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Anderson Atkins DDS Blog

Wisdom teeth are the third row of molars that show up in your late teens or early twenties. This extra set of teeth was necessary for our ancestors who ate tough foods like meat, leaves, and roots. Considering the fact that their molars would fall out or get worn down, a new set of teeth was just what our ancestors needed. But over the course of time, the human jawline has adapted to a new diet of softer foods and the advancement of oral hygiene. We don’t need a third set of molars and in fact, we don’t have room for them in our mouth. This is why 85% of the population will have their wisdom teeth removed. If you have questions about your wisdom teeth, you’ve come to the right place.

What Happens if I Keep My Wisdom Teeth?

Your wisdom teeth can cause a variety of problems. Because it is difficult to brush and floss them, you invite tooth decay and infection the longer your wisdom teeth stick around. Wisdom teeth can also lead to discomfort and pain in your jaw because there’s not enough room for them to grow. This can also lead to cosmetic issues like crooked teeth or the appearance of a crowded smile. In fact, if your teeth are already misaligned, or there’s not enough space for the wisdom teeth to break through the gum, they will become impacted. If you have swollen and painful gums, experience pain in your jaw, or have a strange taste in the back of your mouth, it’s time to call a dentist.

Who Should Get Their Wisdom Teeth Pulled?

While wisdom teeth extraction is an extremely common procedure, your dentist is the only one who can determine who should get their wisdom teeth pulled and when. In many cases, you’ll be encouraged to have your wisdom teeth removed while you’re a teenager before the teeth have broken through the surface. Recovery is much faster and easier in this circumstance, rather than waiting until you’re an adult.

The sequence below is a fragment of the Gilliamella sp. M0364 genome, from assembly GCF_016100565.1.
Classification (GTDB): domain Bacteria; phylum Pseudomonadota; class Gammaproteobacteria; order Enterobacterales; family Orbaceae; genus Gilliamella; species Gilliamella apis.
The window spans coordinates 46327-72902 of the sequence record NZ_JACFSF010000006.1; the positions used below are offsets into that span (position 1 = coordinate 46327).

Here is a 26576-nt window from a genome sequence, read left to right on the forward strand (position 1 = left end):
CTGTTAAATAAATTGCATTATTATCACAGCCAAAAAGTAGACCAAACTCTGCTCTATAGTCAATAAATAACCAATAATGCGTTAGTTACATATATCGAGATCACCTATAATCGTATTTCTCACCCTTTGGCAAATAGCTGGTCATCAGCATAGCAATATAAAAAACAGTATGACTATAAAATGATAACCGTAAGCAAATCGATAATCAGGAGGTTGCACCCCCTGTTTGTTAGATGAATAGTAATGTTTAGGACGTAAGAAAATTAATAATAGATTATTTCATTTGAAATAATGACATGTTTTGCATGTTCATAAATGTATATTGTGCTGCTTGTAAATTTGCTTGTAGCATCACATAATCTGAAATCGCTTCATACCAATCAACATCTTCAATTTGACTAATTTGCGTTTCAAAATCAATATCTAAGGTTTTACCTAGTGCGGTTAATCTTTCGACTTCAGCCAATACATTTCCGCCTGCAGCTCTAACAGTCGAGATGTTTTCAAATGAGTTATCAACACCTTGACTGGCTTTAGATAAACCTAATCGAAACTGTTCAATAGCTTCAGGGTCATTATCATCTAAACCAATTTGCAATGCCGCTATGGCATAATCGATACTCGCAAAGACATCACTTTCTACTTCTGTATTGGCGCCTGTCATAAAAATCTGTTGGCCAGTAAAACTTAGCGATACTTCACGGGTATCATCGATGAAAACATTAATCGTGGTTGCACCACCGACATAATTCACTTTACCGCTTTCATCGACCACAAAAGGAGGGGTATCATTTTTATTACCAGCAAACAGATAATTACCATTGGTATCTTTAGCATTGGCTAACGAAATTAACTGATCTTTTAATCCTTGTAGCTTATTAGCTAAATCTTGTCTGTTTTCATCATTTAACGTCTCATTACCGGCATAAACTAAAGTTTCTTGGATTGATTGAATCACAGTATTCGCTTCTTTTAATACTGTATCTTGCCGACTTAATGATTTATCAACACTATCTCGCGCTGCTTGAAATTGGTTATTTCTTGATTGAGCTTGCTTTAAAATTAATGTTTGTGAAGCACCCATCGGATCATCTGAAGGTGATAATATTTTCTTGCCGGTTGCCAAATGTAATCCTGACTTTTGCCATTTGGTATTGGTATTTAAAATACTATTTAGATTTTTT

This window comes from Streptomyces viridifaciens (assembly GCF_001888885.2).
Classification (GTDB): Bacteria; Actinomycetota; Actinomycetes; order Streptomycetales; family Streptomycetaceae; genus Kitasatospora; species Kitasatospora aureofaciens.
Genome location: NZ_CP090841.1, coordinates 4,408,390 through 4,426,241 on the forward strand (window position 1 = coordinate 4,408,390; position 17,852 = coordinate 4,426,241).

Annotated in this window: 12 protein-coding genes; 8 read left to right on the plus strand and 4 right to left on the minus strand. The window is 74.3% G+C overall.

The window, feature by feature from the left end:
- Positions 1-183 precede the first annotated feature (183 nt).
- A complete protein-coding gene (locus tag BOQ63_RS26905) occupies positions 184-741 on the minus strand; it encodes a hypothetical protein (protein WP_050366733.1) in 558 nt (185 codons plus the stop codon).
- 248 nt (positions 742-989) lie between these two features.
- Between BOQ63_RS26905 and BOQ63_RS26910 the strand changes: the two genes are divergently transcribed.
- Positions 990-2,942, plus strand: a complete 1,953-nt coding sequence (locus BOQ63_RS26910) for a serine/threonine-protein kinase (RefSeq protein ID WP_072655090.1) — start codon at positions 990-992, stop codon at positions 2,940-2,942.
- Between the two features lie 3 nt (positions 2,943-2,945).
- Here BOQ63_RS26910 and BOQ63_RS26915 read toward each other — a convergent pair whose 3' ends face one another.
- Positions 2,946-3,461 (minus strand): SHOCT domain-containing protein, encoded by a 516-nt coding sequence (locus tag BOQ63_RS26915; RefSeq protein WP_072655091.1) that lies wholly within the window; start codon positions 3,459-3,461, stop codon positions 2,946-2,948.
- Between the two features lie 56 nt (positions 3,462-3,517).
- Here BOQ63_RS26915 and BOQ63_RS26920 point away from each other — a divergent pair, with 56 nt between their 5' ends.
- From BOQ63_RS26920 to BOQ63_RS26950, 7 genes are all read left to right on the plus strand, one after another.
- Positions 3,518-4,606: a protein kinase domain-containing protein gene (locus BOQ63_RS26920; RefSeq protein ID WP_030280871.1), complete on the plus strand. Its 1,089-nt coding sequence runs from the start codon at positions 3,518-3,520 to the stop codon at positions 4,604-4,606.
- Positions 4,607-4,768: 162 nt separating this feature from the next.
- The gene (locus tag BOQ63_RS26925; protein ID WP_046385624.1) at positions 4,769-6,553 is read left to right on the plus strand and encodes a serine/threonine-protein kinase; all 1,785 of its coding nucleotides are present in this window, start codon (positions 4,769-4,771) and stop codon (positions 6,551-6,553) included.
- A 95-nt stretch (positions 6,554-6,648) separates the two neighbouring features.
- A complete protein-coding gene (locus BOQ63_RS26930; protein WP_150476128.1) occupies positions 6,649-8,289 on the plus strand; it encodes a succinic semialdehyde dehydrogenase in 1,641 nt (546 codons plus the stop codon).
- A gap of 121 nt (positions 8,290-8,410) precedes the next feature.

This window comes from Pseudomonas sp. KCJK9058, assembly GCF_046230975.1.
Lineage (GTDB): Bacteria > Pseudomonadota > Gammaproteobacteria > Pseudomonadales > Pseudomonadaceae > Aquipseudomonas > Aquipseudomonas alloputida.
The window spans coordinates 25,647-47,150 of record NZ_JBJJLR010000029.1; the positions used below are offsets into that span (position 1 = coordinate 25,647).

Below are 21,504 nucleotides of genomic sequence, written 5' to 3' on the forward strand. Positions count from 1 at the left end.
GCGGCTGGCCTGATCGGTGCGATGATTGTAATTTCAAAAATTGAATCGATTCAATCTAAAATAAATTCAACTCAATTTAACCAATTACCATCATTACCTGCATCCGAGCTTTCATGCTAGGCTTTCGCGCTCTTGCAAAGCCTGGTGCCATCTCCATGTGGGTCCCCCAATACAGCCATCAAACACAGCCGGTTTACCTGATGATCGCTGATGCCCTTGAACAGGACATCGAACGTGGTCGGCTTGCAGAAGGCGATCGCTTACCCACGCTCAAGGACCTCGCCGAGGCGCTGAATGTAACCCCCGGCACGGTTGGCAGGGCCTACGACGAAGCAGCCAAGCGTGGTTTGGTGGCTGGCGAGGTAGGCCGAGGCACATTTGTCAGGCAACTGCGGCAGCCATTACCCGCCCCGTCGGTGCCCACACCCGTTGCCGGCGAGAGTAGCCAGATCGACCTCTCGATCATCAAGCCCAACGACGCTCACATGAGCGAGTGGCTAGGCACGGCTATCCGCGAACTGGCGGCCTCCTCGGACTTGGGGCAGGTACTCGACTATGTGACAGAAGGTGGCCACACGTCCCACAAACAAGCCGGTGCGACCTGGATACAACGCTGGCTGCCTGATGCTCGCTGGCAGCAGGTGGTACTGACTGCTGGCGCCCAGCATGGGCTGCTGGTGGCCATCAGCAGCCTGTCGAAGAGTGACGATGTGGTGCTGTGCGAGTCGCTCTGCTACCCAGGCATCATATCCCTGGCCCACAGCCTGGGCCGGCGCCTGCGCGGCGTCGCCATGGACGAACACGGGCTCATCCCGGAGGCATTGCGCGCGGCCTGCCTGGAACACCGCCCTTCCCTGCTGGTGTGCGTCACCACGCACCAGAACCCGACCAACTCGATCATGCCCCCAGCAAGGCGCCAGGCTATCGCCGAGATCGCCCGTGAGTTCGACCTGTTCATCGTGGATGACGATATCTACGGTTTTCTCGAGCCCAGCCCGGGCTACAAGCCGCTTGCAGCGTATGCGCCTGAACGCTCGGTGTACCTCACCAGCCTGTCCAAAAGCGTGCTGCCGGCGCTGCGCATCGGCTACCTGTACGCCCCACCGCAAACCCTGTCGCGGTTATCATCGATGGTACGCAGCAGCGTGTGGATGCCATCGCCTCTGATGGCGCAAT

What Should I Expect From Wisdom Teeth Surgery?

Wisdom teeth extraction is an outpatient procedure, however, because it is surgery, you’ll be given a local or general anesthetic. Your dentist will send you home with care instructions to help your mouth heal appropriately and quickly. After surgery, your diet will consist of soft foods and liquids for several days. You’ll be asked to avoid chewing gum, eating hard foods, smoking, and drinking from a straw until your mouth has healed. Feeling sore in your jaw and experiencing pain at the site of the surgery is normal. Your dentist may prescribe pain medication for a few days following surgery. It is also common to bleed for several hours after the procedure. You will need to keep fresh gauze on the extraction site until the bleeding subsides. Swelling is a common side effect of wisdom teeth surgery,  but keeping ice on your jawline will help reduce puffiness.

Don’t wait until you’re in pain to make a dental appointment. Scheduling regular dental cleanings is the best way to identify a problem area before it actually becomes a problem. Don’t be embarrassed by the number of years that have passed since you’ve seen a dentist. The important thing is that you’re taking care of your oral health today. Whether your 16 or 60, if you have questions or concerns about your wisdom teeth, make an appointment at Anderson & Atkins, DDS. Call our front office today at (979)846-1813.

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